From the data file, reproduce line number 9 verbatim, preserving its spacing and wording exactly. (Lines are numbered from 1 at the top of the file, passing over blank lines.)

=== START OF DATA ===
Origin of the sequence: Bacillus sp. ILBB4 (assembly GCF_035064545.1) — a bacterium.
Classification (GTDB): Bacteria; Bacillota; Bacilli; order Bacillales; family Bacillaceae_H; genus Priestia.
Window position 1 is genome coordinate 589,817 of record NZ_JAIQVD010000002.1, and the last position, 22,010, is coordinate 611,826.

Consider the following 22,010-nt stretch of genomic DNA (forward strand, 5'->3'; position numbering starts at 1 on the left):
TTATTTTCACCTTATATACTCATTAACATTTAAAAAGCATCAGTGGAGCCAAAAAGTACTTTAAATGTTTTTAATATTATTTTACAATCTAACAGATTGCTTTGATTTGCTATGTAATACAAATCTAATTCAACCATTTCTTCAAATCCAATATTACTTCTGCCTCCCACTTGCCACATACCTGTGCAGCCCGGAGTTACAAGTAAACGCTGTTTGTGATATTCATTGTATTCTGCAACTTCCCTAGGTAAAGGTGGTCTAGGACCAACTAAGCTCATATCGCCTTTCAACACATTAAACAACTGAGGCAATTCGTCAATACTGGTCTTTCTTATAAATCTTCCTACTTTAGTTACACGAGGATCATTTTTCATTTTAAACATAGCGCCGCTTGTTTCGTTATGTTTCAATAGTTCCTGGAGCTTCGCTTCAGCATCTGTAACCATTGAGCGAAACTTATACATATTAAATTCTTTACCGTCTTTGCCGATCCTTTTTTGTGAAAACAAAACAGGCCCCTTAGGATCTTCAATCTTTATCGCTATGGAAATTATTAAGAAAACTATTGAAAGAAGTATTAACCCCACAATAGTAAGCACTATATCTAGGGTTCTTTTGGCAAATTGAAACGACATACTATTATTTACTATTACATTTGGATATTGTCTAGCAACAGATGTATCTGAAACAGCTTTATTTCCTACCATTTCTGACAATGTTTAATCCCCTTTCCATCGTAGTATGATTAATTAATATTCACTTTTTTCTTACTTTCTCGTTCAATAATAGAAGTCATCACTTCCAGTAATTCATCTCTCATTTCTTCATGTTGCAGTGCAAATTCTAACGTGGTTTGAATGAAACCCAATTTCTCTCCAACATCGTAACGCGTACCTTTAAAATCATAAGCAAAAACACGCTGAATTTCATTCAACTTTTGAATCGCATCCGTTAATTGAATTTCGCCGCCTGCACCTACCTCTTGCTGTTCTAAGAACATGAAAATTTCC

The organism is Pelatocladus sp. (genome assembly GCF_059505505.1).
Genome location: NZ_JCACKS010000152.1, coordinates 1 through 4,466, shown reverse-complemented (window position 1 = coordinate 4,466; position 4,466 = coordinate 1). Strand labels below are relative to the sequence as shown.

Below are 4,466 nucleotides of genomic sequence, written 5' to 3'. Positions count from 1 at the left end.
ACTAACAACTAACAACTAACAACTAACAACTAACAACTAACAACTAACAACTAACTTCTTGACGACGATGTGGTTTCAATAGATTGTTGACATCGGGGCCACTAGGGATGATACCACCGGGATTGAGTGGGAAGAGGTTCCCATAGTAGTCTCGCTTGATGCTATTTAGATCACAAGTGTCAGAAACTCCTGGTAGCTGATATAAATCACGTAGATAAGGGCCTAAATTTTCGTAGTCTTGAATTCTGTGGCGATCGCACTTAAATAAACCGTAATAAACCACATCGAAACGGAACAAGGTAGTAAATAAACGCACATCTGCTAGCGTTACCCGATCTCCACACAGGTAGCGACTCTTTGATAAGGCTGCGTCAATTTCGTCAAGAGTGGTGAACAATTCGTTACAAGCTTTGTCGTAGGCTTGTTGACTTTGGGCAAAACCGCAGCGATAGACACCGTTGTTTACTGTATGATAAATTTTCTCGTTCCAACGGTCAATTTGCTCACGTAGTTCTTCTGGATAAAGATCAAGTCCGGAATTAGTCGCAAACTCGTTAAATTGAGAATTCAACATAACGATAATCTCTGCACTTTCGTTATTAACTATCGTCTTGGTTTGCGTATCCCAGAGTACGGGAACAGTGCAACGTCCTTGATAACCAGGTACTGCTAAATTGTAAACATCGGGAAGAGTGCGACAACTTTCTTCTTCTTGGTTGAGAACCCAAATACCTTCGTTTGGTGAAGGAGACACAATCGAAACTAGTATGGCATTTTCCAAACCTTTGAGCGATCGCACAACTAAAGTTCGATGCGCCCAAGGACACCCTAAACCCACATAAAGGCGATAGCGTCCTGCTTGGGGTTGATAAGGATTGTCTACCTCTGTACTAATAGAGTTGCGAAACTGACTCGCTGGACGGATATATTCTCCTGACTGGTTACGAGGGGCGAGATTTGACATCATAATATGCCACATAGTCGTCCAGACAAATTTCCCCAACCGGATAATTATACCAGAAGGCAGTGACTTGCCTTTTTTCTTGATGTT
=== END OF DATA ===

ACTAACAACTAACAACTAACAACTAACAACTAACAACTAACAACTAACAACTAACTTCTTGACGACGATGTGGTTTCAATAGATTGTTGACATCGGGGCCACTAGGGATGATACCACCGGGATTGAGTGGGAAGAGGTTCCCATAGTAGTCTCGCTTGATGCTATTTAGATCACAAGTGTCAGAAACTCCTGGTAGCTGATATAAATCACGTAGATAAGGGCCTAAATTTTCGTAGTCTTGAATTCTGTGGCGATCGCACTTAAATAAACCGTAATAAACCACATCGAAACGGAACAAGGTAGTAAATAAACGCACATCTGCTAGCGTTACCCGATCTCCACACAGGTAGCGACTCTTTGATAAGGCTGCGTCAATTTCGTCAAGAGTGGTGAACAATTCGTTACAAGCTTTGTCGTAGGCTTGTTGACTTTGGGCAAAACCGCAGCGATAGACACCGTTGTTTACTGTATGATAAATTTTCTCGTTCCAACGGTCAATTTGCTCACGTAGTTCTTCTGGATAAAGATCAAGTCCGGAATTAGTCGCAAACTCGTTAAATTGAGAATTCAACATAACGATAATCTCTGCACTTTCGTTATTAACTATCGTCTTGGTTTGCGTATCCCAGAGTACGGGAACAGTGCAACGTCCTTGATAACCAGGTACTGCTAAATTGTAAACATCGGGAAGAGTGCGACAACTTTCTTCTTCTTGGTTGAGAACCCAAATACCTTCGTTTGGTGAAGGAGACACAATCGAAACTAGTATGGCATTTTCCAAACCTTTGAGCGATCGCACAACTAAAGTTCGATGCGCCCAAGGACACCCTAAACCCACATAAAGGCGATAGCGTCCTGCTTGGGGTTGATAAGGATTGTCTACCTCTGTACTAATAGAGTTGCGAAACTGACTCGCTGGACGGATATATTCTCCTGACTGGTTACGAGGGGCGAGATTTGACATCATAATATGCCACATAGTCGTCCAGACAAATTTCCCCAACCGGATAATTATACCAGAAGGCAGTGACTTGCCTTTTTTCTTGATGTT